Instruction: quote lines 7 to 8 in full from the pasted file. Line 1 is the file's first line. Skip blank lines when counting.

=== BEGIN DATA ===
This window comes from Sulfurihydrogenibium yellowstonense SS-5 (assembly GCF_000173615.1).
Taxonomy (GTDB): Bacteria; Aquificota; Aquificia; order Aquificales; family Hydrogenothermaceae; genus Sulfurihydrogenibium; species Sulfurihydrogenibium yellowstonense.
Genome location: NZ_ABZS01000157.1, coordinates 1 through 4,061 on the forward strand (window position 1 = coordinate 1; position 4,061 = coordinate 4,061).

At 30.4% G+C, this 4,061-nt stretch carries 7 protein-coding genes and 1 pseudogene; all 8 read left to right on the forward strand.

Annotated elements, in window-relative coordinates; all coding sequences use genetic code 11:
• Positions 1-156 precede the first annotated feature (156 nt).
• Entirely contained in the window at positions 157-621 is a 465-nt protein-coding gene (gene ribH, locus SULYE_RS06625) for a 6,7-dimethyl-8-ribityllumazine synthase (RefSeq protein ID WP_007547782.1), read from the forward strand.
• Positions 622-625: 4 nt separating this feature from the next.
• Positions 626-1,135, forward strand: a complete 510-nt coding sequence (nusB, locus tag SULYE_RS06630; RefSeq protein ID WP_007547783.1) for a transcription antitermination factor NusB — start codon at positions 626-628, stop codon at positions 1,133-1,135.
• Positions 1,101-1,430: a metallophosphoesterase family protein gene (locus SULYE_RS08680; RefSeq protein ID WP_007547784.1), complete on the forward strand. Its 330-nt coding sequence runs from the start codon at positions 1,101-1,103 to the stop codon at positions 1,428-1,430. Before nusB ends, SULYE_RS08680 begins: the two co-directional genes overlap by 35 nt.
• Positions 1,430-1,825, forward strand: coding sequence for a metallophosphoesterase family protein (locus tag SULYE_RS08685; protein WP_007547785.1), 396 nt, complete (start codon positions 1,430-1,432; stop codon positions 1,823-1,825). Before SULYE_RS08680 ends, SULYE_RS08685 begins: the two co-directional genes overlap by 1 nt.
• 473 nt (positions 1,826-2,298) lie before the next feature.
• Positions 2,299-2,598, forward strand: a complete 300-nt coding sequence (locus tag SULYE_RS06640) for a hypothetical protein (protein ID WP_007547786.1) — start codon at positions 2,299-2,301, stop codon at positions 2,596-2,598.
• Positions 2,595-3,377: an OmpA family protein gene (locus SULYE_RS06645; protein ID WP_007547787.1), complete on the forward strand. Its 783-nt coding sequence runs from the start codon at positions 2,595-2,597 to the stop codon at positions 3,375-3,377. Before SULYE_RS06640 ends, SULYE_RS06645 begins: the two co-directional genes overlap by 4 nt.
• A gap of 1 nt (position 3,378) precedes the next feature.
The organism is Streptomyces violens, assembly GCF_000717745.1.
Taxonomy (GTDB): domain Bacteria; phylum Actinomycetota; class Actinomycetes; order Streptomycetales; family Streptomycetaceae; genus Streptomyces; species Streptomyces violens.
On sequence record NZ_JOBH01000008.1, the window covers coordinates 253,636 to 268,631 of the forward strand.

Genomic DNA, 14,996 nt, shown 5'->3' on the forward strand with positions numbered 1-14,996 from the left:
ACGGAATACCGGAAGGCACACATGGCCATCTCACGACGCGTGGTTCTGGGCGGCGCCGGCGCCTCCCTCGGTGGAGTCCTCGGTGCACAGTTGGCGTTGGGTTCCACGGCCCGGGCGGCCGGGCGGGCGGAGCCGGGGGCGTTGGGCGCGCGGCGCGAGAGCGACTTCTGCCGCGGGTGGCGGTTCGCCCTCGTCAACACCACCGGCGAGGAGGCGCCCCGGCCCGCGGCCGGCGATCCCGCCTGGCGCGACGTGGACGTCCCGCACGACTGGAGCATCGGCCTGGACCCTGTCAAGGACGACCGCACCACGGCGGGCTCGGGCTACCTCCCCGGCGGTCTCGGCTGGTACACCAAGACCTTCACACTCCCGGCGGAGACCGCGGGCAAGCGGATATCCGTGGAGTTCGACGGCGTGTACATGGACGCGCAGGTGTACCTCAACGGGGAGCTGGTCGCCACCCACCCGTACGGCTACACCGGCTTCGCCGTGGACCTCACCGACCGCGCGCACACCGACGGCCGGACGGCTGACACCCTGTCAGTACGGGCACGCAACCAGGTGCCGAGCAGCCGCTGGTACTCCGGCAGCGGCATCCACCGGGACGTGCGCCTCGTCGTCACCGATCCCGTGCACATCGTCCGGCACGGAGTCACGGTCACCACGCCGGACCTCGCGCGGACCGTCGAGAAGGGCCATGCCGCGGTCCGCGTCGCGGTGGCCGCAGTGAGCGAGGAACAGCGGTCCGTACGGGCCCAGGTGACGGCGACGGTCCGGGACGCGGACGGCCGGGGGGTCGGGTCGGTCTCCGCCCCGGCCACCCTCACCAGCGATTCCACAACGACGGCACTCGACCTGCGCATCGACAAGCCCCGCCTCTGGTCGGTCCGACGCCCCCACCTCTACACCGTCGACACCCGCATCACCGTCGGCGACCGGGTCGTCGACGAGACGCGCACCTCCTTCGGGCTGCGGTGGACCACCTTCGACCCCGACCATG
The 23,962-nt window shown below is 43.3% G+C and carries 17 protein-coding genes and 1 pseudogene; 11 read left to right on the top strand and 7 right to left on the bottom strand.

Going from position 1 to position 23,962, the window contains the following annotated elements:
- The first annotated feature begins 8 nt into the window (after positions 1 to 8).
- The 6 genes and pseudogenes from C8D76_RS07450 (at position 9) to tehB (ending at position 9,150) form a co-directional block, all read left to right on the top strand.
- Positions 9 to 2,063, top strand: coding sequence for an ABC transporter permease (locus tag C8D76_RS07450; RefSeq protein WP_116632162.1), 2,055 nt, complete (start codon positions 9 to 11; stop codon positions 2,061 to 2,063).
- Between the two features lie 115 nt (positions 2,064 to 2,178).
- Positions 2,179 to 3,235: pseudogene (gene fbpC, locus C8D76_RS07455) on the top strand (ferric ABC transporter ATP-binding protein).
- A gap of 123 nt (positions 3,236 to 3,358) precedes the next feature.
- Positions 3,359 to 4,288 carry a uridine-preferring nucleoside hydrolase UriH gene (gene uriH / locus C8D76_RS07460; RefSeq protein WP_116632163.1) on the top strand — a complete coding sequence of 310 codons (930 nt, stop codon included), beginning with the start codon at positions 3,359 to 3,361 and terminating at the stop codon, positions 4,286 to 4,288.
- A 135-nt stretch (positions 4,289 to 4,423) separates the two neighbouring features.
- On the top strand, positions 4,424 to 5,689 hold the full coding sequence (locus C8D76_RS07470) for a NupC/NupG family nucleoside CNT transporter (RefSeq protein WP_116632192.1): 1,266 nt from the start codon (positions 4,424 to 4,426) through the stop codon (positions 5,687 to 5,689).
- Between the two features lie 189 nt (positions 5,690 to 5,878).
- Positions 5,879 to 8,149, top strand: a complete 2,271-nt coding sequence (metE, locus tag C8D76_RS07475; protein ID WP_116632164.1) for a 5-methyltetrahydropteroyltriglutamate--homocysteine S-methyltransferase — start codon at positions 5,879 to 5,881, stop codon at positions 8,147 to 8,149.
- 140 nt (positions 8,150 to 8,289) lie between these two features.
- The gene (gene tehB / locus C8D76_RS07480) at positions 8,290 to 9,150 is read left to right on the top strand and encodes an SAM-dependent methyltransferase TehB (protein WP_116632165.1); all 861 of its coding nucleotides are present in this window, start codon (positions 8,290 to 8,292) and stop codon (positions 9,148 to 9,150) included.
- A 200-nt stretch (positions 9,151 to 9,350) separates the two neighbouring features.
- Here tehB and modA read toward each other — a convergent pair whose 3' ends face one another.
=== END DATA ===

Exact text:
• Entirely contained in the window at positions 157-621 is a 465-nt protein-coding gene (gene ribH, locus SULYE_RS06625) for a 6,7-dimethyl-8-ribityllumazine synthase (RefSeq protein ID WP_007547782.1), read from the forward strand.
• Positions 622-625: 4 nt separating this feature from the next.